Jean Carr, LAc, MAOM, Diplomat Acupuncture NCCAOM

Jean Carr

Jean Carr

Jean is a Licensed Acupuncturist who earned her Masters Degree in Acupuncture & Oriental Medicine (MAOM) at the Asian Institute of Medical Studies in Tucson, Arizona. Jean is a Board Certified Diplomat of Acupuncture with the National Commission for the Certification of Acupuncture & Oriental Medicine (NCCAOM).

Jean specializes in Japanese Acupuncture. She teaches Japanese Acupuncture at the Asian Institute of Medical Studies and has taught Scalp Acupuncture at the Arizona School of Acupuncture.  She has written a handbook for Japanese Acupuncture, “Grasping the Gecko by the Tail” used by her students and several schools. Jean has been in practice since 2005.

Jean is a proud member of:
NCCAOM logoAAAOM LogoAZSOMA logo

Personal Path

Healing as a Spiritual Path

Healing as a Spiritual Path

Fall down seven times, get up eight

This quote sums up my journey to acupuncture. Once a long distance biker and cross country skier, I met a midlife crisis in the form of a broken neck from a bicycle accident. Neurosurgeons put my neck together. Acupuncture put my life back together.

I moved to Tucson after living in Minnesota for over 25 years and 5 years in the mountains of Colorado.  I was a busy “soccer mother” with two children, an enthusiastic biker, cross country skier and tennis player.   I have always been interested in a healthy life style. When surgeries left me unable to continue an active life, my path took me in a new direction as a healer.

At a time in life when most people would be thinking of retirement, I chose to start a new career as an acupuncturist. It is as if everything in my life has been a preparation for this practice.
It is easy to see the path that lay in front of me from my family lineage of healing with five generations of doctors. I, on the other hand, majored in English in college. I chose anything but medicine. After college, I became a mother, teacher, advocate, writer, and a passionate athlete.

When my Mom asked me why I finally joined the family profession, my answer was simple. When I was younger, I did not want to work with sick people. They were not themselves! I told my Mom I now see illness as an opportunity for spiritual growth and transformation.

Chinese Medicine does not separate  the body and the mind from the spirit.  Slightly out of the box, I could join the family profession through the tradition of Chinese medicine.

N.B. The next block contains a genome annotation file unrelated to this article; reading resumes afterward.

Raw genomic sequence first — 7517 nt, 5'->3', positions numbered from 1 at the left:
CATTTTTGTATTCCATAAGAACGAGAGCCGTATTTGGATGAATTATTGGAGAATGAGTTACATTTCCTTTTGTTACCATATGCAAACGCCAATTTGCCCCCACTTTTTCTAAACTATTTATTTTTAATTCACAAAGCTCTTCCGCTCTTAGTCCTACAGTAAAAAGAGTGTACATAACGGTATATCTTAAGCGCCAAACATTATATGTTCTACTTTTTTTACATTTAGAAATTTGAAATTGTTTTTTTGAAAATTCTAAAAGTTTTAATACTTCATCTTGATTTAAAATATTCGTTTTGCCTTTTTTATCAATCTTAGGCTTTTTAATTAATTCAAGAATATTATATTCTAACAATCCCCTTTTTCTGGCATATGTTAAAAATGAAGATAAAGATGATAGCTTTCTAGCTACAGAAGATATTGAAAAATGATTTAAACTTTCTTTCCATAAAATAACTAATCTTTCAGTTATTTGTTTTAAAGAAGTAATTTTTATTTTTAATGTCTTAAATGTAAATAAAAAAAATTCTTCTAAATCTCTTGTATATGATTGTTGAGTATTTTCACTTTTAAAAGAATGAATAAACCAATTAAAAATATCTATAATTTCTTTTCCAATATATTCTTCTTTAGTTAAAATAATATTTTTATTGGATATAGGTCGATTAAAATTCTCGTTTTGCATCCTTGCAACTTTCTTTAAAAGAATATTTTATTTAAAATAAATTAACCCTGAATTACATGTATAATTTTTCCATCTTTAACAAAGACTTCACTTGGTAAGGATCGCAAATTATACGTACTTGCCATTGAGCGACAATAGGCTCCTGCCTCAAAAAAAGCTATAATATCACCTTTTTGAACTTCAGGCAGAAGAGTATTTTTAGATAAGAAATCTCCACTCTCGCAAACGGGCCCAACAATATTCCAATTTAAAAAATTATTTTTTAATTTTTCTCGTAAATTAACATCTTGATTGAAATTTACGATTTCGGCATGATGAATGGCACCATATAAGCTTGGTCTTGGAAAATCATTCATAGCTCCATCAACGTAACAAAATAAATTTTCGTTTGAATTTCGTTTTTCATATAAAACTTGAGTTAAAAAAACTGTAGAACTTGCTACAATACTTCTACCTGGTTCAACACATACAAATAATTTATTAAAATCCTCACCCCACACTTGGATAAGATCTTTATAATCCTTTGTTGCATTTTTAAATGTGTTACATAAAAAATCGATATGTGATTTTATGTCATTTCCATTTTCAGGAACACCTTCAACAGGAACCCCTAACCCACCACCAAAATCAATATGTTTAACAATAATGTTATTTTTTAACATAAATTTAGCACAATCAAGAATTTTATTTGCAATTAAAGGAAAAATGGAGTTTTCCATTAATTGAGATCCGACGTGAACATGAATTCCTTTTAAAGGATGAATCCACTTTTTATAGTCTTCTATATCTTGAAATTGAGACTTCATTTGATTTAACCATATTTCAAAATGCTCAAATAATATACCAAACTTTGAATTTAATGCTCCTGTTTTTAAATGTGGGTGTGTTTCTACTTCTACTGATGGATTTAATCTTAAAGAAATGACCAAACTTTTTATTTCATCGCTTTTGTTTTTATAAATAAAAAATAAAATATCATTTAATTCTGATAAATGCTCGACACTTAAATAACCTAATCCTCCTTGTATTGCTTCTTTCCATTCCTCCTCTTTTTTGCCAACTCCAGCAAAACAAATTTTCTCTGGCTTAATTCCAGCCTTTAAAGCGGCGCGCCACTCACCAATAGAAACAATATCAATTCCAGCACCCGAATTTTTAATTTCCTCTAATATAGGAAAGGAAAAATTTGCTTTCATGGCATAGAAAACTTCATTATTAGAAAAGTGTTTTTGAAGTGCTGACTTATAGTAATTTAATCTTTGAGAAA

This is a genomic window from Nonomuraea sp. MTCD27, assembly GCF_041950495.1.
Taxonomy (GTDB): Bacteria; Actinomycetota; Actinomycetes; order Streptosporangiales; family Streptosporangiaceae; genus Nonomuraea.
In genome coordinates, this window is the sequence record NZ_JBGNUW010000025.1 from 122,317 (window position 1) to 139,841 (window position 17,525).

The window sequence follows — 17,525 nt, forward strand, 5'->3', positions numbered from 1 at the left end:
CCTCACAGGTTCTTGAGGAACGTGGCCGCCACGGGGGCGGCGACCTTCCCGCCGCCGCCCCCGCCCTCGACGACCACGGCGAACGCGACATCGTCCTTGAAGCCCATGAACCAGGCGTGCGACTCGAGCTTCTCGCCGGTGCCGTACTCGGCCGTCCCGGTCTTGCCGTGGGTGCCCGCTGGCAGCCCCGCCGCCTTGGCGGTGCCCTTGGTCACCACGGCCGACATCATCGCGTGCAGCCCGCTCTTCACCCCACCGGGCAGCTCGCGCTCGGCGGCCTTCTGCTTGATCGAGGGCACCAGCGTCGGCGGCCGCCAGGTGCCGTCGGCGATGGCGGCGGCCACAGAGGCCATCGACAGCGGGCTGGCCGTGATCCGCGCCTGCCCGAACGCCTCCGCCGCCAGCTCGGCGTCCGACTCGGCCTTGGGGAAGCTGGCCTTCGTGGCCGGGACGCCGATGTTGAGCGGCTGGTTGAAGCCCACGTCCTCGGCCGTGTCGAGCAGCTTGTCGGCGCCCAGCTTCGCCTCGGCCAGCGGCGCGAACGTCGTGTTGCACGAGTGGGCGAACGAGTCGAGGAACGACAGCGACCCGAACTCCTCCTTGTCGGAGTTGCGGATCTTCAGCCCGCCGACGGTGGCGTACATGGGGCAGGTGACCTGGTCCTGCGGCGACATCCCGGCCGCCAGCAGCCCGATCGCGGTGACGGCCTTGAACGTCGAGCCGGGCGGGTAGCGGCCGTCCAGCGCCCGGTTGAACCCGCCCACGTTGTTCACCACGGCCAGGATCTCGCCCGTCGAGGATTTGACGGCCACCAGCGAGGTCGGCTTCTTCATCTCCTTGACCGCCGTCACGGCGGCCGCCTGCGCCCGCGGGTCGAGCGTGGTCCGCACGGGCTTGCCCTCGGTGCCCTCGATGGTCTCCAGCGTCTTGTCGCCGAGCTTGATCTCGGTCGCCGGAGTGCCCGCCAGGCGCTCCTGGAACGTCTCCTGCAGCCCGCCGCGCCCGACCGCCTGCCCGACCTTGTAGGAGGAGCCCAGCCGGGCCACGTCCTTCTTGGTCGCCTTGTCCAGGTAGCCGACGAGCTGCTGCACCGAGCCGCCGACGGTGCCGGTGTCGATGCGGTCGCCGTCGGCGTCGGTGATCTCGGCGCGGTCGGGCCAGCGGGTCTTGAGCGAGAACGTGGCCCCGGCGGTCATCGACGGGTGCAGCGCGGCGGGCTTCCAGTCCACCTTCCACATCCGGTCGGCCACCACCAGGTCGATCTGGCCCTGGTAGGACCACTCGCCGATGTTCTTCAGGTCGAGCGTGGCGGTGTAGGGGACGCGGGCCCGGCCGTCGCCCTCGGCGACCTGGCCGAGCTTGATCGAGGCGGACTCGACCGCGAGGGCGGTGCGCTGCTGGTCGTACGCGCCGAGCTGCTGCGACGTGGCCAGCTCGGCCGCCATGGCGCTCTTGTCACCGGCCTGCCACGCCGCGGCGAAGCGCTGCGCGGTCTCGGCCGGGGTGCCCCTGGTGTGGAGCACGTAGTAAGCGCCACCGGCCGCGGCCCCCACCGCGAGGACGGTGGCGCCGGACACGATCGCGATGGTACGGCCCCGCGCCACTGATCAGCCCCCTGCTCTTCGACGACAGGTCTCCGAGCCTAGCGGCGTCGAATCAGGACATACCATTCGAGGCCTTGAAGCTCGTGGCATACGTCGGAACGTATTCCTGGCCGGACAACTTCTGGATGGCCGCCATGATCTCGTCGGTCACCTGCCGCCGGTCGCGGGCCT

Healing as a Spiritual Journey

Healing as a Spiritual Journey

Healing as a Spiritual Journey

“What people underwent in the past through voluntary spiritual ordeals is now encountered through the consequences of illness and treatment.” Deena Metzger, “The Soul of Medicine,” American Holistic Medical Association.

Indigenous societies have their adolescents go through rigorous rites of passage as part of their spiritual training. In contemporary society we no longer have these experiences. Today our spiritual transformation often comes through illness and trauma.

My reconstructed neck became my life changing process.  Four surgeries and six fusions left me with a different perspective on life.  Living with fundamental changes burns away life’s distractions to reveal the bare bones of one’s true nature.

“We learn our most powerful medicine through our own bodies and lives.” Deena Metzger

Jean at Canyon de Chelly, Arizona

Jean at Canyon de Chelly, Arizona

My path of healing has given me a personal understanding of the energetics of the human body.  As a medicine using the energy of Qi, acupuncture heals with spirit, the consciousness that resides in the heart.

I bring a profound compassion and understanding to my practice of acupuncture. It is a privilege to work with people who are searching for another way to heal. I can also absolutely, positively say from personal experience

My Dad making a house call in Kansas City in the 50's.

that acupuncture works!

To my dad, Dr R Glenn Elliott, at 90

To my Dad, Dr. R. Glenn Elliott, at 90.